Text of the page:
Apple revokes Facebook iPhone access after data sale scandal
31 January 2019 | 0
Facebook has been paying users as young as 13 for access to their personal data in another effort to monitor social trends and capitalise on them according to a report on TechCrunch.
The social network has been paying volunteers money each month to install an app on their phone called Facebook Research according. This application watches and records activity and actions on a phone and sends that information back to Facebook.
The app offers people between the ages of 13 to 25 up to $20 per month for almost complete access to their phone’s data. Specifically, the app installs a custom root certificate which granted Facebook the direct ability to see users’ private messages, e-mails, Web searches, and browsing activity – while also requesting users to take screenshots of their Amazon order history and send it back to Facebook for review.
Facebook was originally collecting an amount of this data through Onavo Protect, a VPN service that it acquired back in 2013. It is suggested that the data Facebook collected through these methods helped it to spot current or future competitors, which then allows them to acquire or clone them.
Facebook Research app was removed from the App Store about six months ago after Apple complained about it violating its guidelines on data collection.
Apple has revoked a developer license from the social media giant, effectively shutting down any iOS apps that haven’t already been approved for the App Store.
Without the developer certificate, Facebook’s internal iOS apps, which likely include beta versions of its consumer apps as well as company-specific resources, will no longer work. Apple hasn’t indicated whether this is a temporary ban or how it will monitor Facebook’s activities in the future.
Facebook and Apple are two of the biggest companies in the world, but they need each other to survive. If this fight ever reached the point where Apple removed Facebook from the App Store, both companies would feel the effects, so there’s a certain amount of gamesmanship being played here. However, Apple’s reputation is far more at risk than Facebook’s at this point, so this likely amounts to the final warning.
Research without development
While the merits of the programme can be debated, the method of delivery cannot. Apple clearly states that participants in its Enterprise Developer Program cannot distribute apps outside of the company: “We designed our Enterprise Developer Program solely for the internal distribution of apps within an organisation,” an Apple spokesperson said. “Facebook has been using their membership to distribute a data-collecting app to consumers, which is a clear breach of their agreement with Apple. Any developer using their enterprise certificates to distribute apps to consumers will have their certificates revoked, which is what we did in this case to protect our users and their data.”
To circumvent Apple’s sandbox, Facebook used beta testing services other than Apple’s own TestFlight, including Applause, BetaBound, and uTest to hide the app’s true identity. The app’s primary function is similar to the Onavo VPN that Apple removed from the App Store in August for heavy-handed data gathering.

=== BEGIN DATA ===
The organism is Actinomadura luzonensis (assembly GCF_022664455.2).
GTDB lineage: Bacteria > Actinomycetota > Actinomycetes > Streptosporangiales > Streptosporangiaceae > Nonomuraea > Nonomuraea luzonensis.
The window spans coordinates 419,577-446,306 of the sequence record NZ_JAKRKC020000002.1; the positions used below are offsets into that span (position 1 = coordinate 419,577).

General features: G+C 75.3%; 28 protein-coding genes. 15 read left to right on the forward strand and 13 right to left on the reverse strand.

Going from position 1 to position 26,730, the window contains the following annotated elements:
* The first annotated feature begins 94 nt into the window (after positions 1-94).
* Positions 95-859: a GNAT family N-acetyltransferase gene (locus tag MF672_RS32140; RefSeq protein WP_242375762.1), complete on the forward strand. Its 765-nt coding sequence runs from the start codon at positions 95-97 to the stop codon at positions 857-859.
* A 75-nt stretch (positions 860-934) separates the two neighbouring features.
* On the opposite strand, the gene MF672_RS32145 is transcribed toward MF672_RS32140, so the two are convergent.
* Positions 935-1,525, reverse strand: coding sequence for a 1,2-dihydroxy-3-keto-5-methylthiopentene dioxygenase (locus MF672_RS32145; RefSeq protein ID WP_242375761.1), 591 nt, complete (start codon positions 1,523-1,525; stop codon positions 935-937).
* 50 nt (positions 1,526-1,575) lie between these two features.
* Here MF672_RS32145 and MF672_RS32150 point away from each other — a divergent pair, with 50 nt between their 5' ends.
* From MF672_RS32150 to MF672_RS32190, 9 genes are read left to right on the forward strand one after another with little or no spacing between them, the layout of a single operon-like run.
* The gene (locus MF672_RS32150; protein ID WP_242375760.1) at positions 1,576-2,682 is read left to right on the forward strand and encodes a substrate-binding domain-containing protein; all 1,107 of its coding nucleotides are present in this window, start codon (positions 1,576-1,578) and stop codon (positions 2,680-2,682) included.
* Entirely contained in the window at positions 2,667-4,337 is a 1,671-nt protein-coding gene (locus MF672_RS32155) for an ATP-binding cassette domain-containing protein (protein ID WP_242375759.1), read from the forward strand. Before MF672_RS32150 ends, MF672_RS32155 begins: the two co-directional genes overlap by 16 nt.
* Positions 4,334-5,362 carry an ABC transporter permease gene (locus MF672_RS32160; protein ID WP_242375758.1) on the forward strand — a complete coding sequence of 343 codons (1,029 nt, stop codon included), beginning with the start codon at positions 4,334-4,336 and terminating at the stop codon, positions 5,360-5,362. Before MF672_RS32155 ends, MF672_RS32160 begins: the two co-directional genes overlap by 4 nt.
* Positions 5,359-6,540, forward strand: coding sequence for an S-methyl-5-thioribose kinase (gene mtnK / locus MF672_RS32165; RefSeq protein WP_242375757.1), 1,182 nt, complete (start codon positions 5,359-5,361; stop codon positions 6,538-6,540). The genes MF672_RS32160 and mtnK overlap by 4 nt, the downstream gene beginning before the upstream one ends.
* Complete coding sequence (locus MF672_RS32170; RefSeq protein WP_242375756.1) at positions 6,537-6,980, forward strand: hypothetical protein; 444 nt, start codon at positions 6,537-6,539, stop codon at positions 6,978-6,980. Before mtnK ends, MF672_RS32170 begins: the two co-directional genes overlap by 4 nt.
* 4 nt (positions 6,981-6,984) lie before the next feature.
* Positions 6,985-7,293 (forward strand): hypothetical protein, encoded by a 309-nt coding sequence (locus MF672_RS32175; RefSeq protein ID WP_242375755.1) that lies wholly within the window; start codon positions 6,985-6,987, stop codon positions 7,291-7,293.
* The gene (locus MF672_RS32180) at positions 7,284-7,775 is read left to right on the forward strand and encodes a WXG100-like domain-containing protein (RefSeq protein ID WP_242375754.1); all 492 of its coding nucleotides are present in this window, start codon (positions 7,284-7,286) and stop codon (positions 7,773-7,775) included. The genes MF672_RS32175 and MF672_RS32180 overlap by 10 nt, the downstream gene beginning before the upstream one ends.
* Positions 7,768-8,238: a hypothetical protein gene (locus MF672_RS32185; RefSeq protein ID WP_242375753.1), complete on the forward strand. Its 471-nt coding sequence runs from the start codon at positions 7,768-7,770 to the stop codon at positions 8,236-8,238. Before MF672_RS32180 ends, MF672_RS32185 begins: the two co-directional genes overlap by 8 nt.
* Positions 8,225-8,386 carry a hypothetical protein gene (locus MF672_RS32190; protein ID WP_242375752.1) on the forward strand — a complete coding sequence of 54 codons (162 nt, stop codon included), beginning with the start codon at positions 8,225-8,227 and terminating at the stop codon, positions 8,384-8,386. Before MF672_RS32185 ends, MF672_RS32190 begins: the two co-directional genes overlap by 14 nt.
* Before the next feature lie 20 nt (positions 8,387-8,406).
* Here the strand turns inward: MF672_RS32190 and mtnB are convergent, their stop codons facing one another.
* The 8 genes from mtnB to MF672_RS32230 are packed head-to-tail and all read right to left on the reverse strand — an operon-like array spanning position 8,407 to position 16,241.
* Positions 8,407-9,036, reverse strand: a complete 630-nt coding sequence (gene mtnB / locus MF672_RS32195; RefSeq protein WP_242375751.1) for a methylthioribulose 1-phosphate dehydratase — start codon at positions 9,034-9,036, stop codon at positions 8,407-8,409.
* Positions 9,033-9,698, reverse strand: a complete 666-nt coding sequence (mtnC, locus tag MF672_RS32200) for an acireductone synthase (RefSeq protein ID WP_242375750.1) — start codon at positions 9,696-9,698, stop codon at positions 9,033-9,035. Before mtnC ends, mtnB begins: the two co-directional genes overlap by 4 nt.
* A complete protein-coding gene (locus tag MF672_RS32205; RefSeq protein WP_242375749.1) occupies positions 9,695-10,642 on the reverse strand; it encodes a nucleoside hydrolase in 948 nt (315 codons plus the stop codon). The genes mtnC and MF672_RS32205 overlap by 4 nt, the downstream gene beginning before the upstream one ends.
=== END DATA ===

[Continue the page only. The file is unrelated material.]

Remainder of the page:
But Facebook isn’t only company using iPhone users to collect data. A follow-up report from TechCrunch claims that Google is running a similar program using an app called Screenwise Meter that also uses the Enterprise Developer Program to surreptitiously collect data from iPhone users. TechCrunch says the app has been running since 2012 and, like Facebook Research, also offers payment in exchange for data sharing. Google quickly issued a statement apologising for the app and calling it ‘a mistake’ while also saying it had been disabling. Apple has not yet publicly responded to the report.
A hard slap on the wrist
But while Apple is certainly playing hard ball, it’s also giving Facebook something of a pass. While revocation of the license will cause a temporary headache for Facebook and its employees, Apple will still allow Facebook to distribute its apps through the App Store. It also isn’t addressing the root of the issue, which is that Facebook was able to run its Research App undetected for more than two years despite Apple’s claims that “What happens on your iPhone stays on your iPhone”. It’s basically a firm slap on the wrist.
For its part, Facebook admits to running the app, but is challenging the media’s assessment of the story. In a statement, the social media giant said “there was nothing ‘secret’ about the app” and participants “went through a clear on-boarding process asking for their (or their parents’) permission and were paid to participate”. Facebook says it shut down the app on iOS on its own accord, though it still continues to operate on Android phones.
But as far as Apple is concerned, the case is cut and dried: Facebook violated its terms of service in a big way. Not only does it skip Apple’s review process, but it collects a staggering amount of data. To get its hands on such a treasure trove, Facebook Research required the installation of a new profile on the user’s iPhone as well as root certificate access, which could open up the iPhone to malware in addition to the open portal to Facebook.
IDG News Service